DOES THE STATE BELIEVE IN GOD, by Deacon Andrei Kuraev, Trud, 13 August 1997

The advisibility of adopting a new law on freedom of conscience became evident long ago, in 1993. The current law was adopted in 1990. Its goal was splendid and clear: to liberate the life of religious organizations from state interference. But very soon it became clear that freedom of religious organizations is only one facet of freedom of conscience. It seems that it is also necessary to defend people from religious organizations.

And another thing has become evidence in these years. In 1990 it seemed that freedom fo religioon is a freedom that very few people need. Journalists then emphasized that the state should not struggle with its old folk and that elderly women had earned the right to go to church peacefully in their old age. In 1990 the deputies who were unbelievers and convinced communists voted for the principle that "politics should be economical": it is necessary to stop devoting energies to a struggle with the past; let it live out its own days as it wants, but our energies belong to the future, to perestroika.

Today the question about religious freedoms is a question about youth. That is, the question about religions is a question about the future. And not just about the future of small "marginalized" groups. It is a question which affects the future of the entire country.

In the spiritual region the future of the nation never depends upon the majority. All people are equal before the law and before God. But there is a covert inequality in talents. Some come into our world gifted with the talent of love, some are talented physicians, and some are good conversationalists. From the gospel parable about talents it follows that not all people equally possess the ability of spiritual response. Not all are able equally to experience spiritual thirst and to reconstruct their whole life in a way that the soul satisfies its yearning for Eternity.

Sociologists confirm this gospel affirmation. Irrespective of whether an atheist regime, or theocracy, or a policy of state indifference toward religion dominates in society, only ten to fifteen percent of the population is able to make an autonomous religious choice. These are those who received "ten talents." These are people who from the start are more gifted religiously than the others. Perhaps their fellow citizens are more gifted in other areas (music, leadership, family life), but the talent of faith is especially clear among this fifteen percent.

The remaining 85 percent are ready to be led in the religious sphere. They do not realize when their faith is formulated for them by someone else and they simply say: from now on we all believe thus. Tell them "you are atheists" and they agree: "Yes, really, the priests deliberately hid from us that we are descended from monkeys." Then tell them: "You have forgotten the faith of your fathers--we are Orthodox" and they again agree: "So we listened to the fairy tales of these communists and we became masses who forgot our heritage." And if you tell them: "Wait; Christianity is a foreign religion that Jews deliberately thought up in order to replace our indigenous shamanist faith and force us Slavs to worship their Christ instead of Krishna" and again the crowd will obediently respond: "Yes, how can they hid from us our native shamens and magicians."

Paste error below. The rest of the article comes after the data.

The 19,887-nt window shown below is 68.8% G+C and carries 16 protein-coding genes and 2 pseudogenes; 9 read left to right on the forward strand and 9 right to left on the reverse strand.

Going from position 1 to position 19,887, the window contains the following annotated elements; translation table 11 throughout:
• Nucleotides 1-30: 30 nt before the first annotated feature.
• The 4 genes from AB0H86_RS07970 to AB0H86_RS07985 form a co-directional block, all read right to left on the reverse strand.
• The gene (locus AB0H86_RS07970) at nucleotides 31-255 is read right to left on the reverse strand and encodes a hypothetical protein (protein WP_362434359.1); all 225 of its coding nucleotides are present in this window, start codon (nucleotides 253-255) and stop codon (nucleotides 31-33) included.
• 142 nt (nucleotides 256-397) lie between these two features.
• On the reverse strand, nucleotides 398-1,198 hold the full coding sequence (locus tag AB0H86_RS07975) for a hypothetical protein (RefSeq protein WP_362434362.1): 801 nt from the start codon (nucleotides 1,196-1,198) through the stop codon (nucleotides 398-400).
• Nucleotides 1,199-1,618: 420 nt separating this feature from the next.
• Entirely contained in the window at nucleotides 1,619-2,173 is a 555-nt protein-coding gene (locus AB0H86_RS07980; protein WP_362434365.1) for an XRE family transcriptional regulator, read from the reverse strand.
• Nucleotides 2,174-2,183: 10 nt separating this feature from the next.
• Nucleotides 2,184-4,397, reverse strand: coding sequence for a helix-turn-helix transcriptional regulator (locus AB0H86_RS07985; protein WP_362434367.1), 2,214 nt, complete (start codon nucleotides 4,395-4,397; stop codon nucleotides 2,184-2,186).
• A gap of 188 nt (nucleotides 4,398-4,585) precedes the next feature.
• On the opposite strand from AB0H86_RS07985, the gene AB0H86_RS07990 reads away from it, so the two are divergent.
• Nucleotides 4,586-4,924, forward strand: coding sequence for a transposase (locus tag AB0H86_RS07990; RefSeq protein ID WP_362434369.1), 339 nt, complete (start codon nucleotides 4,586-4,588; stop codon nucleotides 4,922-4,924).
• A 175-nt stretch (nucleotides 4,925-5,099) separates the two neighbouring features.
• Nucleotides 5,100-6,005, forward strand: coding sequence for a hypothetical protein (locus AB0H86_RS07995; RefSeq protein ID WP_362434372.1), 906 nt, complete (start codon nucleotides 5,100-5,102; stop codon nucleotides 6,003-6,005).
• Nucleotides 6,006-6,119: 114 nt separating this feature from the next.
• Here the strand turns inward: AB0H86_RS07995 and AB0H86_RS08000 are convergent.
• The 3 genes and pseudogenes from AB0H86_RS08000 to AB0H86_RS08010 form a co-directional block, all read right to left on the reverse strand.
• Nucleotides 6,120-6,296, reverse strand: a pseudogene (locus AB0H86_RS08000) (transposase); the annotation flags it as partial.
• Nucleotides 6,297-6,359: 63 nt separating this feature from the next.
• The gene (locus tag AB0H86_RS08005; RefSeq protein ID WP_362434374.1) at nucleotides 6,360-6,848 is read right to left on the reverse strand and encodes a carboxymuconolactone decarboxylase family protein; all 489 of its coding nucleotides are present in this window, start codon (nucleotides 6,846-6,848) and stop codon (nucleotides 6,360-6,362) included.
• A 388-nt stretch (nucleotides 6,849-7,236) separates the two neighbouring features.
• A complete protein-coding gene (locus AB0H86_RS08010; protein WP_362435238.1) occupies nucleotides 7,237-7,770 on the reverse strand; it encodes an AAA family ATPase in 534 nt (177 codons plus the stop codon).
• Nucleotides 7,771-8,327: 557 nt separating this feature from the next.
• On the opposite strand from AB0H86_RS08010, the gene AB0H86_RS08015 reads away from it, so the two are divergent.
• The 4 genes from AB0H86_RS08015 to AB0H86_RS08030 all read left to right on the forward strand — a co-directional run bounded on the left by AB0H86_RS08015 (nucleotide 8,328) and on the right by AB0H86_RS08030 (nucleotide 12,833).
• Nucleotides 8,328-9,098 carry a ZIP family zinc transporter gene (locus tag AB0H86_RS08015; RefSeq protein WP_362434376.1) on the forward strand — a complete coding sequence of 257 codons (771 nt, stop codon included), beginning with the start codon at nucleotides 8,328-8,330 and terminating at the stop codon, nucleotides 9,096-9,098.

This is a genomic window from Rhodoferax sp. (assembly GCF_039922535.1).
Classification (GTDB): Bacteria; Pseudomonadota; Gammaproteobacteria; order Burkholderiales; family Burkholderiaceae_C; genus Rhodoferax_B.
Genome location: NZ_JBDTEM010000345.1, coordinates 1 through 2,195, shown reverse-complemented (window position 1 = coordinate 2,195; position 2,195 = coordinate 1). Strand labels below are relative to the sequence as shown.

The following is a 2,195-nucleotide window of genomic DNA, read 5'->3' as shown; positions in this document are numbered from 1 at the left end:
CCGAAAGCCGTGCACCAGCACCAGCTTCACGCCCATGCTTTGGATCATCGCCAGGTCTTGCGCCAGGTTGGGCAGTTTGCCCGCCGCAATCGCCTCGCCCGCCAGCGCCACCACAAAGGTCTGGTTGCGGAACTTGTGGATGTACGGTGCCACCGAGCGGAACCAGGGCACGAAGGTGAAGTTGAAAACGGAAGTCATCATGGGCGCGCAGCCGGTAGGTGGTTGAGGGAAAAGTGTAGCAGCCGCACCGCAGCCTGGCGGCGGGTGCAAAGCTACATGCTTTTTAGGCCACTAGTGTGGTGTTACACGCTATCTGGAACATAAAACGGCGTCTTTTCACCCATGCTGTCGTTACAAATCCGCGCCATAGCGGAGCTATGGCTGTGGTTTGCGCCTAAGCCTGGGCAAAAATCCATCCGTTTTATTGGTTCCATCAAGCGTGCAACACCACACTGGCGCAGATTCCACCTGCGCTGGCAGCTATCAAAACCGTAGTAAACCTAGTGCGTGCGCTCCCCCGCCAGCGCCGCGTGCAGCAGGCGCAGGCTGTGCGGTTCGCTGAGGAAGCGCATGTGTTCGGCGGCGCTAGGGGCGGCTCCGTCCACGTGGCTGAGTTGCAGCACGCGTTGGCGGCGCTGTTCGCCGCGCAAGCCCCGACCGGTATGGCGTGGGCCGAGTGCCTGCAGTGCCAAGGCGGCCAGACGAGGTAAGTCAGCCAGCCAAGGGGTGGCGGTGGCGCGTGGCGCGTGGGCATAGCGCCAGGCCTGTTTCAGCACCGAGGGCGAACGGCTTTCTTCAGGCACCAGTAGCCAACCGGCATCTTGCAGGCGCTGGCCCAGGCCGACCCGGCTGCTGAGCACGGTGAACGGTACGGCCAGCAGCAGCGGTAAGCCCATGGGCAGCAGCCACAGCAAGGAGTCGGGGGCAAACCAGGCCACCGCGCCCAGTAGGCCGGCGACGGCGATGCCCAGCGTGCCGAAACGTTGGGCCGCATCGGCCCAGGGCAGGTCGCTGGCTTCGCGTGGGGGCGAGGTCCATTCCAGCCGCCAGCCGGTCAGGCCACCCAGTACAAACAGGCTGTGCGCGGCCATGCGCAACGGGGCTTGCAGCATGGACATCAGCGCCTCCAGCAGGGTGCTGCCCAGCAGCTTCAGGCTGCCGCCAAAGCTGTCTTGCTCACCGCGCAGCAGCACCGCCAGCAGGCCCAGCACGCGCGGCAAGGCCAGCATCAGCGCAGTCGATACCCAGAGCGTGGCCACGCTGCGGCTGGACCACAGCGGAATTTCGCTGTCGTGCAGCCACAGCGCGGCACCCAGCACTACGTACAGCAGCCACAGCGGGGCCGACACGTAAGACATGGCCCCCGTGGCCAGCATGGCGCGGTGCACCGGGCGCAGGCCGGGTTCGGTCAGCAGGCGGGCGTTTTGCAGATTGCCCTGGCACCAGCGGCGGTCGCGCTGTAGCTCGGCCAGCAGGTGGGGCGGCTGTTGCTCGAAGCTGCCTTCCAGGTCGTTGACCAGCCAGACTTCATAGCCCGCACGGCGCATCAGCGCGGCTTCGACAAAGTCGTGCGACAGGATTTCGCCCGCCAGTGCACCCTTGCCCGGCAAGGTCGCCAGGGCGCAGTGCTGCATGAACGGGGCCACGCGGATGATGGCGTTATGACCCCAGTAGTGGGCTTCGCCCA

In the religious sphere the fate of nations depends on the choice which is made by the ten to fifteen percent of religiously independent citizens. That means that a missionary does not need to convert the majority of the population. It is enough to attract the attention and minds of those who are seeking religious truth for themselves. And then this ten to fifteen percent with transfer their experience and convictions to the rest. But this is if the task is a positive and global one, the conversion of a whole people. But if the task is purely negative, to divide a nation, then it is enough for this fifteen percent to be divided into twenty groups of a half percent each and the national organism will be spiritually beheaded. And this is what sects in Russia are doing today.

Thus state policy in the religious sphere is needed for three reasons. First, because today it is a reality that directly affect the fate of millions of Russians. And among these millions are thousands for whom contact with the religious sphere has destroyed their fortune and has not by any means healed their souls. Where the interests of many, many citizens are affected the state must, simply by virtue of its mandate from the voters, see that the freedom of some will not cause harm for others.

Second, because religious choice today is being made much more actively and clearly by young people, and that means by people who have relatively little experience and information but on whom the life of our country soon will depend.

Third, the state must choose a religion policy on the same bases as it develops cultural, educational, or nationalist policy. Because the state is created by people in order to assure that tomorrow will not be worse than today. (tr. by PDS)

Russian text: Verit li v boga gosudarstvo.